NOR-SWITCH study finds biosimilar infliximab not inferior to originator

Biosimilars/Research | Posted 21/10/2016 post-comment0 Post your comment

Results of a two-year phase IV study have shown that Celltrion Healthcare (Celltrion)’s infliximab biosimilar (Remsima, CT-P13) is not inferior to the originator biological Remicade.


Results of the NOR-SWITCH study were presented on 18 October 2016 at the United European Gastroenterology (UEG) Week in Vienna, Austria.

The NOR-SWITCH study was designed to generate safety and efficacy data to reassure physicians that the biosimilar version is just as good and that could facilitate greater switching of patients who are already receiving the originator product, Johnson & Johnson’s and Merck’s rheumatoid arthritis blockbuster Remicade (infliximab) [1]. It was sponsored by the Norwegian Government and included nearly 500 patients at 40 sites across Norway who had been on stable infliximab treatment for at least six months.

Approximately half of the patients were switched to Remsima (CT-P13) and the findings showed that efficacy and safety were comparable between this group and those who remained on the originator. The findings also indicated that the time to study drug discontinuation was almost identical between the two groups. Further data presented at the UEG Week on remission rates in Crohn’s disease and ulcerative colitis showed that the remission rate with biosimilar infliximab (CT-P13) was comparable to the originator.

However, some physician groups are still urging caution when switching. The European Federation of Pharmaceutical Industries and Associations (EFPIA) and European Biopharmaceutical Enterprises (EBE) welcomed the results of the NOR-SWITCH study as a ‘step in the right direction’ towards obtaining robust data that can ‘enhance physician and patient confidence in using biosimilars’. However, they also pointed out that the study does not address multiple switches and switching between different biosimilar infliximab products.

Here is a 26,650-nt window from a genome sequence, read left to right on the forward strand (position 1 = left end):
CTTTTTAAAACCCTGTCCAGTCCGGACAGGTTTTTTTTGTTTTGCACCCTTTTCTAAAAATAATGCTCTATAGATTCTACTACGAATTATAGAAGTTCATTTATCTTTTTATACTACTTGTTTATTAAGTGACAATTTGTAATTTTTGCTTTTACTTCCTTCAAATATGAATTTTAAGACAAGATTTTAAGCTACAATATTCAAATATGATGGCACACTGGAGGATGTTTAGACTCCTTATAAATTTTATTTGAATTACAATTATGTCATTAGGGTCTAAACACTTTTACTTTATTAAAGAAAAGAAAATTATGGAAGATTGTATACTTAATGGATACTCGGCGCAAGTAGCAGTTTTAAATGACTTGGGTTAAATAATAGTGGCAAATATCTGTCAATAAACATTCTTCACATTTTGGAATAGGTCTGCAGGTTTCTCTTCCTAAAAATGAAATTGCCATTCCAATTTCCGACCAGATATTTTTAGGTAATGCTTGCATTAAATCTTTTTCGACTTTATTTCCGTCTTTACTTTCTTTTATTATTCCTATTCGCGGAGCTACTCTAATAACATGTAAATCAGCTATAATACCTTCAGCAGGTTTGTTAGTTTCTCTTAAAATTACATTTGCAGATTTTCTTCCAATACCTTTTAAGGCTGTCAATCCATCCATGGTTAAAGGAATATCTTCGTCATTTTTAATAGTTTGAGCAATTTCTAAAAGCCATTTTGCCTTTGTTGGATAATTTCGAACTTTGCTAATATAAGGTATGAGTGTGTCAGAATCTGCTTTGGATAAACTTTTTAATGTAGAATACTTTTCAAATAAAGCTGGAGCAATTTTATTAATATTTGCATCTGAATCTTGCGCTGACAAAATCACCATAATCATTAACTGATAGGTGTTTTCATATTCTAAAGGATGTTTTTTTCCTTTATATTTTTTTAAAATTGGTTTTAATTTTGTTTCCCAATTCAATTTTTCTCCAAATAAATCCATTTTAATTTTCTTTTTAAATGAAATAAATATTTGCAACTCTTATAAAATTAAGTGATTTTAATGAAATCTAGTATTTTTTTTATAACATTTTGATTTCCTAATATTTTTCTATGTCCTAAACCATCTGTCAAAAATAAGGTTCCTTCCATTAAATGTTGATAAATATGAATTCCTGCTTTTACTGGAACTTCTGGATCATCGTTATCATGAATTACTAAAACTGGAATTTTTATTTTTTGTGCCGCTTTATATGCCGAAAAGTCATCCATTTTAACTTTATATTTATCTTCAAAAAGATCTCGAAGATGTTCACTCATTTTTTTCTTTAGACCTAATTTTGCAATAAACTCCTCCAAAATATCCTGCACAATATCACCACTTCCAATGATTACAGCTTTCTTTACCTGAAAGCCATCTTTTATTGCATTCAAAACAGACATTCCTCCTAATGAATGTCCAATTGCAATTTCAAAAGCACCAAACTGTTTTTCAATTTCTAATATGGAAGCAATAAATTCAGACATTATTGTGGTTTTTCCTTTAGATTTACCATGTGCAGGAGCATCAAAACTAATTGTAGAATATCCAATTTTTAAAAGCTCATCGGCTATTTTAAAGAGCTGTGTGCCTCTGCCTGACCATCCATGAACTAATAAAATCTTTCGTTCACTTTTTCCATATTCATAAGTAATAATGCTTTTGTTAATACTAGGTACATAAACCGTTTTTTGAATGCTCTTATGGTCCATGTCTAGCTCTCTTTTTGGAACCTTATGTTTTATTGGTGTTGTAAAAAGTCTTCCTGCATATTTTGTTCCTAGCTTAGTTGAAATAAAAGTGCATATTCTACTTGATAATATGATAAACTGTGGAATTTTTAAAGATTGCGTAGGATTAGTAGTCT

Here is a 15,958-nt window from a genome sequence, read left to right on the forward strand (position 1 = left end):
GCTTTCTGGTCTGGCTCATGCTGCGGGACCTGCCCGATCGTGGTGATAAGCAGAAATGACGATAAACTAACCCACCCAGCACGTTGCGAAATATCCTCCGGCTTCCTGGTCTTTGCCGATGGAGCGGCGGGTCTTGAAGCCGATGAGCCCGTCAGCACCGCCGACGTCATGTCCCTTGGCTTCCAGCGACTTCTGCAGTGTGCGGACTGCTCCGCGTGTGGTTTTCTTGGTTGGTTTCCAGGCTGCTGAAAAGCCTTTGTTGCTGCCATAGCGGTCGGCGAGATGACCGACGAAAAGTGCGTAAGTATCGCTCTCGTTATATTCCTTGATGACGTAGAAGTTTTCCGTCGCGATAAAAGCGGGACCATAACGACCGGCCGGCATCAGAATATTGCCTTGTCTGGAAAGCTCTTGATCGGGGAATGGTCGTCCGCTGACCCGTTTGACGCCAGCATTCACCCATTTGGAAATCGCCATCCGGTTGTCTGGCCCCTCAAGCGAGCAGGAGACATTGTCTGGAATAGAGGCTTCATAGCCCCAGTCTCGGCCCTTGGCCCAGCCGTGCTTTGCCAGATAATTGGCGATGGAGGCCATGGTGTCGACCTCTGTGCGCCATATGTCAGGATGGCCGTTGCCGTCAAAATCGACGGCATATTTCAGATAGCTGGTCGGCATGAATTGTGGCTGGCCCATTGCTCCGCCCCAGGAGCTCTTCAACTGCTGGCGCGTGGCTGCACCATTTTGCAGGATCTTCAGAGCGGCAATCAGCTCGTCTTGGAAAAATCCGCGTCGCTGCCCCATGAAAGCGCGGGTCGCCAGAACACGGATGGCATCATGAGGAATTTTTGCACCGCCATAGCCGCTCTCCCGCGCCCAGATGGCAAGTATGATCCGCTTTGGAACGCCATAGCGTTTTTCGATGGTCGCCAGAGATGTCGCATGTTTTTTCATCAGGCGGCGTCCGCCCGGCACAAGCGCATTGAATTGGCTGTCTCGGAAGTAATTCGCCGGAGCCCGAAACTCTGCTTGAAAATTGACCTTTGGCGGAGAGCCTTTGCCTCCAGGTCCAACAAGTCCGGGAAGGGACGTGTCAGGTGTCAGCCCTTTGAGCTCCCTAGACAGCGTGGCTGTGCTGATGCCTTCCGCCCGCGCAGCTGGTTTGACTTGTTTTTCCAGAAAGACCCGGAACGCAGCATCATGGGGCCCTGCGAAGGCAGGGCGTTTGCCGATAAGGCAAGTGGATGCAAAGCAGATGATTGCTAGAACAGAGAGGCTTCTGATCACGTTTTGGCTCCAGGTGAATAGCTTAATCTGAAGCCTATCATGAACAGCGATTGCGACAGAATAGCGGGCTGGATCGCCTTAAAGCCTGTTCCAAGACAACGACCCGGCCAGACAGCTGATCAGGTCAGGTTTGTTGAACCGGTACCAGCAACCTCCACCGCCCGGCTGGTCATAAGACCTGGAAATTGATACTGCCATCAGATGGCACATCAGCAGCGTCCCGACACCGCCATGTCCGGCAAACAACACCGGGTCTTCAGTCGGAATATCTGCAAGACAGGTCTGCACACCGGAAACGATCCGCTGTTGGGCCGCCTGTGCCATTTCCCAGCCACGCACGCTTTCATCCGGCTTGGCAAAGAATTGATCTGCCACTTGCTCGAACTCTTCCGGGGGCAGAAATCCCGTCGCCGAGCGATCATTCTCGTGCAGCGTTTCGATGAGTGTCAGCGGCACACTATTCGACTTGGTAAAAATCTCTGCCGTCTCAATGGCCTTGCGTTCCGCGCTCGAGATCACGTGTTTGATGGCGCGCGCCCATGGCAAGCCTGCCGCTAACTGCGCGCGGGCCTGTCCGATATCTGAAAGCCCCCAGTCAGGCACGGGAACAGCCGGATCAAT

In addition, the Global Alliance for Patient Access (GAfPA) – a US non-profit physician group funded by major biopharma and biosimilars makers – expressed its concerns that the results may be taken ‘as a ‘carte blanche’ to switch stable patients from a biologic[al] medicine to a biosimilar for non-medical and purely financial reasons’.

Sandoz could provide some data on multiple switching. Malte Peters, Head of Global Clinical Biopharmaceutical Development at Sandoz pointed out that ‘in the NOR-SWITCH study patients switched once, from Remicade to biosimilar infliximab. In our EGALITY study, patients switched between biosimilar etanercept and the reference product three times. The EGALITY data show that multiple treatment switches have no impact on safety and efficacy’. Sandoz used the EGALITY data to support its submission for approval of its etanercept biosimilar (GP2015) [2].

Mr Peters added that ‘the EGALITY study provides robust clinical study data that physicians are asking for so they can be confident in switching their patients from originator etanercept to biosimilar etanercept’.

Further data on switching biosimilar infliximab is expected in April 2017, when a study being carried out in The Netherlands is expected to be completed [3].

Related article
Norwegian study may be slowing adoption of biosimilar infliximab

1. GaBI Online - Generics and Biosimilars Initiative. Norwegian study hopes to increase biosimilars uptake in Europe []. Mol, Belgium: Pro Pharma Communications International; [cited 2016 Oct 21]. Available from:
2. GaBI Online - Generics and Biosimilars Initiative. EMA accepts application for etanercept biosimilar []. Mol, Belgium: Pro Pharma Communications International; [cited 2016 Oct 21]. Available from:
3. GaBI Online - Generics and Biosimilars Initiative. Another infliximab switching trial started []. Mol, Belgium: Pro Pharma Communications International; [cited 2016 Oct 21]. Available from:

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Source: Celltrion, EFPIA, GAfPA, Medicines for Europe, UEG

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